Opt Out: a Multi-Media Smoking Cessation Tool
Communication for Smoking Cessation
A visual communication system designed for the Allegheny County Health Department (ACHD) intended to reduce or cease tobacco use in the county.
- Pair Design Project with Nurie Jeong for The Allegheny County Health Department
- Visual Communication Studio, Fall 2015 (Instructor: Andrew Twigg)
- My Role: Content Creation + Copywriting, Instruction Design, User Testing
- Credit: Visual Design by Nurie Jeong
- The ACHD serves a broad range of constituents on a very limited budget. Any solution must appeal to a diverse audience and be simple to implement and cost-effective.
Following our presentation to the ACHD, the CMU School of Design, and several local tobacco related organizations, my partner and I were invited to pitch Opt Out to the University of Pittsburgh Medical Center's Tobacco Treatment Program and are discussing opportunities to pilot the tool with admitted patients. Additionally, the Community College of Allegheny County has expressed interest in the cards and we are currently making plans for production and distribution of the tool at their Student Health Center.
Opt Out is a versatile, multi-media tool intended to serve smokers across a range of stages of quitting. Rather than replace the myriad programs on the market, it supplements a smoker's attempt to quit and makes the process just a bit less painful by embedding proven behavior change practices into a fun and playful tool. Opt Out considers the entire experience of quitting, addressing the ritual, ergonomic and identity issues enmeshed within a smoking practice.
Opt Out was designed with both short and long-term goals in mind. The first roll-out, a deck of activity cards and poster series, requires few financial resources and little operational support from ACHD. As and when resources become available, an app and online community would extend the tool's scope and scale.
Opt Out's primary touch-point is a deck of activity cards that provide immediate activities to replace the act of smoking. The activities were designed to take about the time it takes to smoke a smoke a cigarette and target key moments known to trigger cravings: Rise and Shine for the morning; Let’s Hang Out for social situations; On a Full Belly for after meals, Take a Break for an enjoyable distraction; While you Wait for passing time, and Push Yourself for a playful challenge.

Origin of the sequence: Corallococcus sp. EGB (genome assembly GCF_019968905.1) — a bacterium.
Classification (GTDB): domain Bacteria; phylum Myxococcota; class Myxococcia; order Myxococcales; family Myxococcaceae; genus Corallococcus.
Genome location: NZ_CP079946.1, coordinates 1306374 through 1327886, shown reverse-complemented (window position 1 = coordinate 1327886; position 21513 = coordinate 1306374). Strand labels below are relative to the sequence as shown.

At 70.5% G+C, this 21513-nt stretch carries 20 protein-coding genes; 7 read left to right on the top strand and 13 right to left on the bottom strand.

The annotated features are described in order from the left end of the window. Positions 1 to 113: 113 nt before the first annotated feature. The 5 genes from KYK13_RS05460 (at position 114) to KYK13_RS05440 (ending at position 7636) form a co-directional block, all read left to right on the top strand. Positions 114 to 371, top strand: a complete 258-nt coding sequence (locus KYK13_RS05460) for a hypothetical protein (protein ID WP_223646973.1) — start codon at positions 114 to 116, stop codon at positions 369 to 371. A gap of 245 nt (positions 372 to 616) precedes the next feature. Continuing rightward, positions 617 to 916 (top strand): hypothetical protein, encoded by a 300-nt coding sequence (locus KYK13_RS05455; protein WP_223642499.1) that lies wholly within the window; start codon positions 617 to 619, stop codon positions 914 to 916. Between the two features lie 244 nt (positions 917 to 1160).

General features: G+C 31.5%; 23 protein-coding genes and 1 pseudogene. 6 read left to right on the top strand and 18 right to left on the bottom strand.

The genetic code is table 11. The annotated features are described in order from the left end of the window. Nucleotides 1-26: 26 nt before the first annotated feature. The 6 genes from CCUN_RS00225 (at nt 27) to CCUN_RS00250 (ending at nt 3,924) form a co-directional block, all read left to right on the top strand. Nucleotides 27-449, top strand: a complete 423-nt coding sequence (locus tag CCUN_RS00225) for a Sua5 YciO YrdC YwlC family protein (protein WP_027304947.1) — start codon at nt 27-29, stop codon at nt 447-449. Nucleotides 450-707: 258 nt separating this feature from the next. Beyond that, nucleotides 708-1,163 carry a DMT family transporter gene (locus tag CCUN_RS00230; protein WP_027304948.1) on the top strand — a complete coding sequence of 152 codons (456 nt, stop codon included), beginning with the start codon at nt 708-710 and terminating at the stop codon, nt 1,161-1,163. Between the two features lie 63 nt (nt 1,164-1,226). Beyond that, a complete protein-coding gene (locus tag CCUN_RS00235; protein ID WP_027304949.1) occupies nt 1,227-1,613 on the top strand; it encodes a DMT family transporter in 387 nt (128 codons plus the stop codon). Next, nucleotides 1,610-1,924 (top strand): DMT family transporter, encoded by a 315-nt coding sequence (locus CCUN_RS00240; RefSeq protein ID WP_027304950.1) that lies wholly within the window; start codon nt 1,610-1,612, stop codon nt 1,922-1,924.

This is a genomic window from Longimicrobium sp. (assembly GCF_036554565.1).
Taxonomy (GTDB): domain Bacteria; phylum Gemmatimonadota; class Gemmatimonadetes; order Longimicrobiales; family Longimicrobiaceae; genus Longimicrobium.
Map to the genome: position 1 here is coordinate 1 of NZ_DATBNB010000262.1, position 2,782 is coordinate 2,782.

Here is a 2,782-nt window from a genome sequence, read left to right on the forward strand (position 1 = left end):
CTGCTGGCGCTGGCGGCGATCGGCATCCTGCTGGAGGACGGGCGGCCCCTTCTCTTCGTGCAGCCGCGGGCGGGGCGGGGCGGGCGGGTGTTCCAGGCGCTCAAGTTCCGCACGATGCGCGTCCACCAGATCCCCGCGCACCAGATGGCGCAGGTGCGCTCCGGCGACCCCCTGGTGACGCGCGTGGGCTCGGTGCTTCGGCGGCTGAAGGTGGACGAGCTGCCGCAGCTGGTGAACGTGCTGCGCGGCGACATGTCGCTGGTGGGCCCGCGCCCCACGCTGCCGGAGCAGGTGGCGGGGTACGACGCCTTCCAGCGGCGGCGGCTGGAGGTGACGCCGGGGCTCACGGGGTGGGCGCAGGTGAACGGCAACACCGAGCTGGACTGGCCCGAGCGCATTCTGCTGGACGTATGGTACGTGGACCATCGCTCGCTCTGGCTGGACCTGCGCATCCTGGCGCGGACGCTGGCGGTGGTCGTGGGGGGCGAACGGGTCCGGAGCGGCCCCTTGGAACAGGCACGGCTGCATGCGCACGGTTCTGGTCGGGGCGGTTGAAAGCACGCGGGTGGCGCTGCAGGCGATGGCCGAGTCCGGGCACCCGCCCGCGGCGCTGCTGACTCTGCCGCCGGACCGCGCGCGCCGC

To facilitate distribution, the entire deck of cards and an easy-to-assemble pack template and instructions were compiled into a PDF document to be hosted on the ACHD website and printed directly by users at home.
A Better Pack
Housed in a box the size of a standard pack of cigarettes, the cards are designed for easy carrying and to serve as an ergonomic surrogate for habituated smokers.
Because the pack would be printed and assembled at home, the template and instructions went through several rounds of testing and iteration to arrive at the simplest, most comprehensible version. All tests were done with basic household scissors and adhesive to resemble a likely user experience.
While the Opt Out cards target a range of smokers, the tool assumes that an individual has sought out help. To reach those outside the purview of the cards, either because they aren’t ready to quit or don’t identify as a smoker, a poster series was designed to be placed at strategic locations where smokers are known to gather: bus stops, bars, restaurants, break areas. Drawing on the cards’ bold visual design and fun, friendly language, the posters attract attention, provide an introduction to the idea of opting out, and push smokers to the ACHD website for more information and to download the cards.
Opt Out as an App
Finally, a digital version of the activity cards would enable more convenient, on-the-go access. While an app may not provide any ergonomic benefit, it could significantly extend the scope and scale of the physical tool. Tapping into a community of users to crowdsource ideas would allow for a constant influx of new, user-vetted activity ideas. Moreover, allowing users to contribute to the development of the tool would increase a sense of ownership and belonging. Opt Out could also provide resources to enable real-world meeting, extending the tool's support offline. And finally, by aggregating data from the entire online community (number of cigarettes not smoked, total amount of money saved, etc.) Opt Out could situate each seemingly insignificant opt out within a larger, more meaningful context of impact.